Sending this letter last Monday was probably too late for something that was responding to a January 19th article, and so I unsurprisingly didn’t hear back. But I at least wanted to have it in print for the record, so I’m reproducing it here (and will email a copy to the reporter). The letter concerns the “Albanian Anne Frank” play by a Bronx-based Muslim immigrant from Montenegro. (It’s similar to my original blog post on the subject, but makes a few additional points and has some new links.)

Tasteless Anne Frank Analogy in Your Paper

Dear Editor:

As a Jewish person, I was offended by the comparison your paper allowed between Anne Frank and the Kosovo-Albanian protagonist in a play you covered (“New play by Bronx writer/director tells haunting story of one family’s suffering in the Kosovo war,” Jan. 19).

“‘Why Did You Kill My Parents’ is ‘our version of Anne Frank’s diary,’” reporter Tanyanika Samuels uncritically quoted her subject, writer Roko Markolovic. Like most, Ms. Samuels never questioned some fantastic Balkan assertions. Instead, she repeated what was repeatedly disproved at The Hague and by independent investigations, regressing to the outlandish claim which other media have since abandoned—that Serbian troops engaged in an ethnic cleansing campaign of Albanian civilians in 1998-99, when in fact they were rooting out KLA terrorists.

When the KLA ordered Albanians to leave Kosovo, for benefit of Western cameras, and the Serbs were duly blamed for “ethnic cleansing” and even “genocide,” humanitarian assistance came from all over Serbia. Further, Serbs and Albanians fled together to Serbia proper to escape the war the KLA duped us into fighting. It’s lost on Ms. Samuels that she herself couldn’t avoid the word “evacuated” to describe what the Serbian army did with the protagonist’s father.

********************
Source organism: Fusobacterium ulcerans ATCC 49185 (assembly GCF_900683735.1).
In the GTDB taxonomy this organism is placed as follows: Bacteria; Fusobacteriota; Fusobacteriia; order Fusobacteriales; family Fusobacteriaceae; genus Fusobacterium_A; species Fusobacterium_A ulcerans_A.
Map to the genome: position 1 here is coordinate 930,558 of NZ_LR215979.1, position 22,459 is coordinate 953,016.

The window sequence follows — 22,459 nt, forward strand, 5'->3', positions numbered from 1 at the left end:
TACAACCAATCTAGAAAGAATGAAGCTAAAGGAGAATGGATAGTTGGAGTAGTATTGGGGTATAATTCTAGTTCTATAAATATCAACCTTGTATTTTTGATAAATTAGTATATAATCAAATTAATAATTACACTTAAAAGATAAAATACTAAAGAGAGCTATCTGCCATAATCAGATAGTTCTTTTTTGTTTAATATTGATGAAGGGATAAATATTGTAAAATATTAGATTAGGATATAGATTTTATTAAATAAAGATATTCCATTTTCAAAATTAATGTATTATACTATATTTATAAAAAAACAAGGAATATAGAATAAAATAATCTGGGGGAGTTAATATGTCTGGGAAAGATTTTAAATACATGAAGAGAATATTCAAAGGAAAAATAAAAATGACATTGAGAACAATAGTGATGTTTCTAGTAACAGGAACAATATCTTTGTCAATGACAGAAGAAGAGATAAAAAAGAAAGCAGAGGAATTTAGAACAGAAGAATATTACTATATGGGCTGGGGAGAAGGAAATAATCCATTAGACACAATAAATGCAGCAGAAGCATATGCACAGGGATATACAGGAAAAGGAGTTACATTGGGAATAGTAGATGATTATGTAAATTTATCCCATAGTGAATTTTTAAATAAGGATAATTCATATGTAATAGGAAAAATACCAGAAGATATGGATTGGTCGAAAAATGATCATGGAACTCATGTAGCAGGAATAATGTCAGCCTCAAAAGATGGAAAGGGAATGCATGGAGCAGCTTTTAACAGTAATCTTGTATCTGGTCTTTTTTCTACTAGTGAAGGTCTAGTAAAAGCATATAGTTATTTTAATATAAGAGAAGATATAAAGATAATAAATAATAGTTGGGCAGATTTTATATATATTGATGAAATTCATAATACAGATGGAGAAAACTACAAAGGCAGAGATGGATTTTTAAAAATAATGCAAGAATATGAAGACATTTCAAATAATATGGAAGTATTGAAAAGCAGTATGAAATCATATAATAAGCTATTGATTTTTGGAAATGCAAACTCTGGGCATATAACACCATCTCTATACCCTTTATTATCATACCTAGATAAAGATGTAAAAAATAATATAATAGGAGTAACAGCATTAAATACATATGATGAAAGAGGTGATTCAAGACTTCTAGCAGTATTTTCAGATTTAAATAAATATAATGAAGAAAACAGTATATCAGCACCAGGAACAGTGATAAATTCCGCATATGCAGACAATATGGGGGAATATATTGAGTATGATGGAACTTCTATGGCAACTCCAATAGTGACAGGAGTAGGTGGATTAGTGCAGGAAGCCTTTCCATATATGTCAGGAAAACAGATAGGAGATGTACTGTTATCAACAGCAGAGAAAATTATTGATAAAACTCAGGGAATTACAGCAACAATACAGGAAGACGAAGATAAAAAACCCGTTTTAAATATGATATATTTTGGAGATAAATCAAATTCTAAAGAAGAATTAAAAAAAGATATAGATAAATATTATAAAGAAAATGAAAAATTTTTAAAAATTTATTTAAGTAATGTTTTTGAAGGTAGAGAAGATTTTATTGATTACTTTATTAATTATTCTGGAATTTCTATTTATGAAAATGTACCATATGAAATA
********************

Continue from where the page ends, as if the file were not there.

KLA members have laughingly admitted that the war was “not over some human rights problem,” but for territorypart of a plan for Greater Albania, which Belgrade warned us about and we dismissed as “Serbian propaganda,” then reversed the accusation. Suffice it to say that Jews in 1930s Europe weren’t terrorizing their neighbors and ambushing police, postmen and officials—or supporting those who were—in the name of secession and expansion.

“Why Did You Kill My Parents”? The Serb side could pose such questions back to the accusers: “Why Did You Drown My Grandma in the Bathtub?”; “Why Did You Blow Up My Bus?”; “Why Are You Pottying on my Church?”; “Why Did You Rape Me?”; and “Where Did You Put my Kidney?”

For all the slander that’s been printed about the Serbs with impunity, very little is said about Albanians even though Albanian violence is legendary in Europe, a fact Americans can’t block out much longer after an Albanian from Kosovo killed two U.S. servicemen in Frankfurt last year; after another wanted to blow up Tampa last month; after four Albanians planned “to kill as many Ft. Dix soldiers as possible” in 2007; and after law enforcement declared Albanian Mafia the biggest mafia threat, arresting often New York-based mobsters by the dozen annually, the most recent convictions coming in December.